Before young adult dystopian novels became all the rage with The Hunger Games, Divergent, and The Maze Runner series, there was The Giver. It’s a relatively short book, but it’s one filled with commentary on society, government, bioethics, and the danger of letting people be trusted to make their own decisions.
Jonas is a 12-year-old boy who lives in a community where everyone has been genetically engineered and groomed from a young age to grow up to play a specific role in society. Family units are assigned, not created. Emotions and feelings are not just discouraged, they’re punished. With the exception of one man, no one has any concept of what life could be like outside the strictly controlled and manipulated community.
When Jonas finally reaches the age when he and his classmates are to find out what their assigned roles will be as adults, they are brought before the Chief Elder, who, one by one, makes the assignments. Jonas is initially skipped in the order of assignments and doesn’t learn what his assignment will be until everyone else has gone. He learns he isn’t going to receive a normal assignment like the rest of his classmates did. Instead, he has been selected to be the next Receiver of Memory, and that he is to be trained in isolation by the current Receiver of Memory, whose role is now is to be “the giver” of all his memories to Jonas.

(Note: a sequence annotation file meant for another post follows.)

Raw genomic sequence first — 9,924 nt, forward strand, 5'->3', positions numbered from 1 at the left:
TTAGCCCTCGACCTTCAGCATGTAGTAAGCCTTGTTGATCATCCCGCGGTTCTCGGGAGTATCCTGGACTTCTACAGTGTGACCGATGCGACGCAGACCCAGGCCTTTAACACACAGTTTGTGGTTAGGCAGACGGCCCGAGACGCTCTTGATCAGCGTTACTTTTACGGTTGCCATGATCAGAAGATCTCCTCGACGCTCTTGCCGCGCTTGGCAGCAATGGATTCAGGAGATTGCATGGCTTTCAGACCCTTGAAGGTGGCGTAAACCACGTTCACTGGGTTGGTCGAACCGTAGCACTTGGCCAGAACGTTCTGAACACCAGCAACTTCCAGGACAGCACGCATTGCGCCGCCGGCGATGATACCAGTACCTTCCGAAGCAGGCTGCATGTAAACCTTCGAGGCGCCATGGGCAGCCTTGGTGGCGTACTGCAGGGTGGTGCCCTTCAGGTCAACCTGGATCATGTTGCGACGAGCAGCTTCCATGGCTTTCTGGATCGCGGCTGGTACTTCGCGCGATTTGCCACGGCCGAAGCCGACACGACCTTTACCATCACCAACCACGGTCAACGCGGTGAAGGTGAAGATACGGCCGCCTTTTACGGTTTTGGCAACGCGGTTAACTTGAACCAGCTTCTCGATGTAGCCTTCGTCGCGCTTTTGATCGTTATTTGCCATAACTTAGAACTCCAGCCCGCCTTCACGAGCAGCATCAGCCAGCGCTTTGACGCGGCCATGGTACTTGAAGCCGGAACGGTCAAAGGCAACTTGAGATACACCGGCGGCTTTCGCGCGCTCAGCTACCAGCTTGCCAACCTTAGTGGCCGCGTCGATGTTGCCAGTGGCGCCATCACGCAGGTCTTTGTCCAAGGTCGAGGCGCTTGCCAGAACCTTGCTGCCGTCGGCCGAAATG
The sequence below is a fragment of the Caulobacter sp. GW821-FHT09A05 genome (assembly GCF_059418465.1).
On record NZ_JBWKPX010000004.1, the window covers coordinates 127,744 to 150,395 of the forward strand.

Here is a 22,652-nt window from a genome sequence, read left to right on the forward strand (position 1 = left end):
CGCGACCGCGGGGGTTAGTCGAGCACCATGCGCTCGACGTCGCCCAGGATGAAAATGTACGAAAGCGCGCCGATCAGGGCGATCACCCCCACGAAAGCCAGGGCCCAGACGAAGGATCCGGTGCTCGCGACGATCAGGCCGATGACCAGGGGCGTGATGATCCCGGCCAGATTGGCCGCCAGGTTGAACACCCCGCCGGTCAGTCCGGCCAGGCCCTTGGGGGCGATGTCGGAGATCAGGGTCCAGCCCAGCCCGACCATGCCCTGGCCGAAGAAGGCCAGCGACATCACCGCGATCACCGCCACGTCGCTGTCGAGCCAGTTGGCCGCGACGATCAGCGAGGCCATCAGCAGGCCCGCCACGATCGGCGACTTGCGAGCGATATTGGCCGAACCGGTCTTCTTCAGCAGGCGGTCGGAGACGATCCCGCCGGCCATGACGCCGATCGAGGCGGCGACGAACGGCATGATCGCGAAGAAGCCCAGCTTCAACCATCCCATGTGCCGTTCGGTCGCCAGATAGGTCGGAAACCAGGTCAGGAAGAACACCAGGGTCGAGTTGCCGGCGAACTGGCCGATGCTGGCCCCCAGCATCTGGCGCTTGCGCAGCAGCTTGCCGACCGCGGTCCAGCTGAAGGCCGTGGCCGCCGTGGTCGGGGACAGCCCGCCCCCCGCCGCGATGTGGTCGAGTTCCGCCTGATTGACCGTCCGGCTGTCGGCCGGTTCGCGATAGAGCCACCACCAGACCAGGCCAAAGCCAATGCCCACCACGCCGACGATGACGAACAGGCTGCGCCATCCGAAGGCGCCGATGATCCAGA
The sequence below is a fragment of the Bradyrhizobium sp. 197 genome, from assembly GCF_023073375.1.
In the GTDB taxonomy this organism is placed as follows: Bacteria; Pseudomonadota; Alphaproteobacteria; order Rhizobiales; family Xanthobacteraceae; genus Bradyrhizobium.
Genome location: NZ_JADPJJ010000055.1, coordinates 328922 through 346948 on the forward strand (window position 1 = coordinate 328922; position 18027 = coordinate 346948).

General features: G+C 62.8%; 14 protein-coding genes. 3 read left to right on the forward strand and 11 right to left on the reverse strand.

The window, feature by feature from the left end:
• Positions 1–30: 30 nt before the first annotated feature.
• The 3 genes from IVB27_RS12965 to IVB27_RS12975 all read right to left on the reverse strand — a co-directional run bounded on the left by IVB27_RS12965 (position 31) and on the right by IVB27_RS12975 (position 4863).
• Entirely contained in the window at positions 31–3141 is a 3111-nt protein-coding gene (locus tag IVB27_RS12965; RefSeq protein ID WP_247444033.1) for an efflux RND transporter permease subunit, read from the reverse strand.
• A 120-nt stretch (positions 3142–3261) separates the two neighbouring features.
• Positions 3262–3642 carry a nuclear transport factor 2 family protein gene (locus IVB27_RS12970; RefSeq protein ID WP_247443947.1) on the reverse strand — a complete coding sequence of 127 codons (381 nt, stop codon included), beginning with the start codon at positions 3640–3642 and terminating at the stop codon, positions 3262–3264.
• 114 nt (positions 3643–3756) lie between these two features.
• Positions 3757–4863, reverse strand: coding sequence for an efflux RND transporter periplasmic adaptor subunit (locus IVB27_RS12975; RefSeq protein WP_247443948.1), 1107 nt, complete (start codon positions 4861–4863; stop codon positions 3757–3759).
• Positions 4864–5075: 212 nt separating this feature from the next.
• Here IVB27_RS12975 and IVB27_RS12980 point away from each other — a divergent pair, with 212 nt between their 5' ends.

The next day, when Jonas reports to The Giver, the process begins of transferring the memories from all of history into Jonas. Jonas receives the memory of changing weather, of the coldness of snow, and the exhilaration of a sled ride down a hill. Of emotions like love and happiness, and fear and anger. He’s given the memory of pain and war, and of every possible memory mankind at one point experienced. As these memories accumulate in Jonas, he learns that he has no way to share the joy and the burden of these memories with anyone else. No one else has any concept of what he’s experiencing and wouldn’t be able to understand what he tried to describe.
These memories not only allow Jonas to experience feelings and emotions no one else around him does, they also open his eyes to things happening “for the good of the community” that he can no longer accept and deal with.
The Giver has a lot to offer in its few pages. It’s not surprising most of my kids read it for school. Those of us who went to school before it was required reading, would do well pick it up and read it.
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